Voters turned negative toward negative campaigns

SIGNAL FILE PHOTO: A polling place worker hands a sticker to a voter after he completed his ballot at Fire Station 73 in Newhall in November. Katharine Lotze/Signal

In the aftermath of one of the nastiest, most negative campaign seasons in recent memory – both on the national and local levels – one refrain kept emerging Wednesday in conversations with politicians and political observers:

Negativity is effective – but it only goes so far.

Beyond a certain threshold, negative campaigning backfires.

That, at least, was the take-away from the Wednesday Morning Quarterbacks who spoke to The Signal in the aftermath of Donald Trump’s presidential victory, and the victories recorded by several Republican candidates locally.

Phil Gussin, a political science professor at College of the Canyons, speculated that voters, both locally and nationally, had had their fill of negativity and reacted … well, negatively.

“Negativity breaks through,’’ Gussin said. “Policy is complicated. Nasty, everybody can get into. It’s easy to understand. But maybe because this campaign was so nasty for so long at the national level … people we feeling a nasty fatigue.’’

That might have benefited local candidates who are more well known, such as Republicans Steve Knight, Scott Wilk and Dante Acosta – all targets of heavy negative campaigns, and all Election Night winners – Gussin speculated.

“Maybe the nastiness just canceled each other out, and you rely on other things like name recognition,’’ Gussin said.

According to COC political science professor Majid Mosleh, even Trump (as nasty as he was during the campaign) was a victim of negativity – and ultimately a beneficiary of its backlash.

“The media obviously seemed to be leaning more toward Hillary’s campaign,’’ said Mosleh. “There was such negativity directed at Donald Trump that, in my judgment, it backfired.

“Trump received more negativity (than he dished out) from the media, but also from the polls. It made Trump’s campaign seem like a campaign destined to lose.’’

It turned Trump into – of all things – an underdog, Mosleh said.

“It did not help the Democratic Party, and it certainly did not appeal to a large segment of the American electorate,’’ Mosleh said.

The candidates themselves had their own takes on the effects of negative campaigning.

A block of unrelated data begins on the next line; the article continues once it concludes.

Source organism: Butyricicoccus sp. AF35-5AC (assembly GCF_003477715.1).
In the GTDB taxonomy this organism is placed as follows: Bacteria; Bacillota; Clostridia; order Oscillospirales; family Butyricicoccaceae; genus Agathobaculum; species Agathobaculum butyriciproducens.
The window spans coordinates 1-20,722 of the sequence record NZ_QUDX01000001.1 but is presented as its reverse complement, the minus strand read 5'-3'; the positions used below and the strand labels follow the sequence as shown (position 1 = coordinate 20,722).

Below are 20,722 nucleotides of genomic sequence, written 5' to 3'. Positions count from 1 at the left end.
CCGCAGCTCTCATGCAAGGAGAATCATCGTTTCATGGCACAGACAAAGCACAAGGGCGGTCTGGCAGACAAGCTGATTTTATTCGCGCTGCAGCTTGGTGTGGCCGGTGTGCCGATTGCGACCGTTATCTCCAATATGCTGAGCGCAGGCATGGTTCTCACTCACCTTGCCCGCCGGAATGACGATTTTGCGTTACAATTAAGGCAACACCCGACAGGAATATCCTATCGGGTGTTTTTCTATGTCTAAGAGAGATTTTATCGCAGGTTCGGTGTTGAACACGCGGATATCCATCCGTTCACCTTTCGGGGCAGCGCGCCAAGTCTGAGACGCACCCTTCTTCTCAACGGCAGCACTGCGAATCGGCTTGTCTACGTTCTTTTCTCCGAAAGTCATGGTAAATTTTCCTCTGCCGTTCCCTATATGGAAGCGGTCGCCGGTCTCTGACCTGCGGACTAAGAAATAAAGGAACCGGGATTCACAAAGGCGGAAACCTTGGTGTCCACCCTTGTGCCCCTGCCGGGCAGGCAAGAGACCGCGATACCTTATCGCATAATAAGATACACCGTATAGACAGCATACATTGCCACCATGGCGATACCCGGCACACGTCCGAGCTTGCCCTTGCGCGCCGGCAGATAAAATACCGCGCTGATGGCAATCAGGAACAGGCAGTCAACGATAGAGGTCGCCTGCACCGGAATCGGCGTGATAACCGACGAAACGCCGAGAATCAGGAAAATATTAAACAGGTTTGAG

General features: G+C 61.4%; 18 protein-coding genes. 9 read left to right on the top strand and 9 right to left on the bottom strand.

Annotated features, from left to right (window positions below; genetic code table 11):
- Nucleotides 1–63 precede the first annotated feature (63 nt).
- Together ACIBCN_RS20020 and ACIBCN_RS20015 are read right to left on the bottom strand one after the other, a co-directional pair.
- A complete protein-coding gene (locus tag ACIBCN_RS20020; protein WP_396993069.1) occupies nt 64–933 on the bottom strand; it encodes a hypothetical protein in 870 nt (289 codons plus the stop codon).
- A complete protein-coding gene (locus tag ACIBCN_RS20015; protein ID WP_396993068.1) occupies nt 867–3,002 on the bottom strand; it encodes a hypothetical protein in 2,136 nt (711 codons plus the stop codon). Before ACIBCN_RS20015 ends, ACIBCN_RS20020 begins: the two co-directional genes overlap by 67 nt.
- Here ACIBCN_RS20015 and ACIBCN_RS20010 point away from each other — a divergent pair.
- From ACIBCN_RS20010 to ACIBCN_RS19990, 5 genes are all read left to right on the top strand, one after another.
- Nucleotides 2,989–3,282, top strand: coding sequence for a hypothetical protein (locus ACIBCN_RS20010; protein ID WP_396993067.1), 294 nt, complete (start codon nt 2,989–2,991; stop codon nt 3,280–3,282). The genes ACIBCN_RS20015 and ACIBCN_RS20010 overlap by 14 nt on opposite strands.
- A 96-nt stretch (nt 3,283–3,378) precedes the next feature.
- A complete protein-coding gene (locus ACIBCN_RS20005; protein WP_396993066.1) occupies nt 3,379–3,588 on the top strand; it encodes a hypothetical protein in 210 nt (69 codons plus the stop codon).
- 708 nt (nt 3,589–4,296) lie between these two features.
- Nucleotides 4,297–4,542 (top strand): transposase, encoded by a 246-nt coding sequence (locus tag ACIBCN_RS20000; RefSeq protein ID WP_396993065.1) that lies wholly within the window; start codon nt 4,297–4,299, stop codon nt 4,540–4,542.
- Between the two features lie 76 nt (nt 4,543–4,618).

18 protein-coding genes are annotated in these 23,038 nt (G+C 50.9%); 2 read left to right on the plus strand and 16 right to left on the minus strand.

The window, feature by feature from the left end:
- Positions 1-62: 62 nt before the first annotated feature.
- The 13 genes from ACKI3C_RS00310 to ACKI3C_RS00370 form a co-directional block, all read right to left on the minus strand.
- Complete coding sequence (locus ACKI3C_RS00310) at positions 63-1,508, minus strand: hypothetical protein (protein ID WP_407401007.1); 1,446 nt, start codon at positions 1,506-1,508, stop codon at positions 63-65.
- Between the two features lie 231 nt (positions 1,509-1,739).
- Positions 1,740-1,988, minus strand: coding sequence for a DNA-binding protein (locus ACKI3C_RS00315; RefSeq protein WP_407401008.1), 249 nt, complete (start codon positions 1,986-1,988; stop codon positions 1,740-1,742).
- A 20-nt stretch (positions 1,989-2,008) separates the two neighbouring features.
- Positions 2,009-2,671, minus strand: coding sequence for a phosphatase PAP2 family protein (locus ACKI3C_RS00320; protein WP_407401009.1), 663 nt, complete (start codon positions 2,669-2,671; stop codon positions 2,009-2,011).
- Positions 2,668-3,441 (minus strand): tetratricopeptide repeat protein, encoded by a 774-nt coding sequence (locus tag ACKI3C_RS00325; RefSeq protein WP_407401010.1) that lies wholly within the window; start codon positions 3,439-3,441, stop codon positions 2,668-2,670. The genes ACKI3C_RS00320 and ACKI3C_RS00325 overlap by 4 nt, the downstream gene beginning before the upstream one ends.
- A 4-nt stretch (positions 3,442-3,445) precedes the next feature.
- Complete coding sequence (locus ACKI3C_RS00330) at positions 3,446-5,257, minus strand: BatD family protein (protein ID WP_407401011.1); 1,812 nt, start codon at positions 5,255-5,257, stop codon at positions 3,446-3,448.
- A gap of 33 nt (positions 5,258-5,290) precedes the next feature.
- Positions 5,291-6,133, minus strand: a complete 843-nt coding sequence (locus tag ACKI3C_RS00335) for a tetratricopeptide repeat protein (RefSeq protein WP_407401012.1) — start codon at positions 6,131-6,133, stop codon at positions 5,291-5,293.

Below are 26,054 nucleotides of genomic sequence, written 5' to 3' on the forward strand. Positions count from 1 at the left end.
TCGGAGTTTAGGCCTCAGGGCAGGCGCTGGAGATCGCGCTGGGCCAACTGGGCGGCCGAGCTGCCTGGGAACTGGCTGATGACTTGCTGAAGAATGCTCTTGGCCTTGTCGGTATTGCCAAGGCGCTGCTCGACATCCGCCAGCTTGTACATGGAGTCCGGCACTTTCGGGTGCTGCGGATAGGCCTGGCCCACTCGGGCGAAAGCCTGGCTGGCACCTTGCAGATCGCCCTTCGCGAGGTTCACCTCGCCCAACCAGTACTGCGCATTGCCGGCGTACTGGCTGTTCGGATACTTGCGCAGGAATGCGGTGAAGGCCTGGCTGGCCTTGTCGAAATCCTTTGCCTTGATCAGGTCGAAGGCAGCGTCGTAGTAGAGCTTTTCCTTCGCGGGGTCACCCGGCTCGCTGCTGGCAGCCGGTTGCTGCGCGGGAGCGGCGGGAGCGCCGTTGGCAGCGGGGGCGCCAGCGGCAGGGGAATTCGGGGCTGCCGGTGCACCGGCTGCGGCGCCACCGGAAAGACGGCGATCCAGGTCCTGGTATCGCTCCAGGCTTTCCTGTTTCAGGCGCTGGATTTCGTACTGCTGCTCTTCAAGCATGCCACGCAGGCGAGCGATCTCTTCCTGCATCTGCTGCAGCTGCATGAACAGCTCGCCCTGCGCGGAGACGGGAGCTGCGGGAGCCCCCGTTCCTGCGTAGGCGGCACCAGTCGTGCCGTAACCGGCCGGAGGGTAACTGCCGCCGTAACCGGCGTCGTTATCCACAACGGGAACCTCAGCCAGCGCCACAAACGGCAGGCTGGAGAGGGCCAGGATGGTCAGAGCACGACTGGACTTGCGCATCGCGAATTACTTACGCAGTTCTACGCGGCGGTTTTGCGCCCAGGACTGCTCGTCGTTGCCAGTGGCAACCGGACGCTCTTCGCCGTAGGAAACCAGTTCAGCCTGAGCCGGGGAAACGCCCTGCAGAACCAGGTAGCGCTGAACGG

“Unfortunately, a negative campaign works, but it only works to an extent, and if you go overboard, then people don’t like it,’’ said Knight, who won a second term to the 25th Congressional District despite a relentless stream of attack ads by Democrat Bryan Caforio and the state Democratic Party.

Knight was portrayed — often in grainy, sinister-looking black-and-white photos — as a dangerous extremist, insensitive to women and seniors, in bed with special interests and in lockstep with a sexist, xenophobic Trump.

While Knight’s campaign at times went negative as well – portraying Caforio as a carpetbagging Beverly Hills lawyer and Ivy League elitist – he was on the receiving end of much more than he dished out.

But Knight won. And negativity lost.

“It’s not all him (Caforio),’’ Knight said. “The DCCC (Democratic Congressional Campaign Committee) has this playbook that says, ‘Bash him, bash him, bash him.’

“Well, it didn’t work. It worked in just two districts, one in Florida and one in Vegas. The other 17 or 18 times they tried it, it didn’t work.

“I’m glad we have a smart voting base — they saw through the smoke screen,” he said.

Wilk, who defeated Democrat Johnathon Ervin for the 21st state Senate seat, said voters responded similarly in his race.

“My opponent accepted $2 million from Sacramento special interests and spent most of the money attacking me and my personal life,’’ Wilk said. “I believe voters are smart … and responded to that in the polls.’’

Acosta, victorious over Democrat Christy Smith for the 38th Assembly District seat, called a news conference last month to denounce “racist” ads against him. A sometime actor, Acosta was pictured in the Democratic ads in one of his acting poses – looking, he said, “like a thug.”

Additionally, an email from a woman accusing Acosta of sexual harassment was anonymously leaked, prompting Acosta to deny the allegations publicly in what remains a case of she-said, he-said.

But again, the negative portrayals did not prove to be a decisive factor.

“People were not swayed by the negative campaigning,’’ Acosta said Wednesday. “I think, from the top down, people saw through that.’’

He attributed victory to “my conveying a positive message as to what we can do.’’

Michael Soller, communications director of the California Democratic Party, said the negative ads were fair game — and that tactics such a linking local candidates to Trump, in sometimes caricatured ways, illustrated larger, important, points.

He also indicated: Don’t expect the playbook to change.

“Our argument was pretty simple – that representatives in Congress are going to support a Trump agenda, and calling them out to either stand with or reject Trump’s racism and anti-women statements is fair,” Soller said.

“But we do try to document where the quotes comes from — there is a factual basis.”

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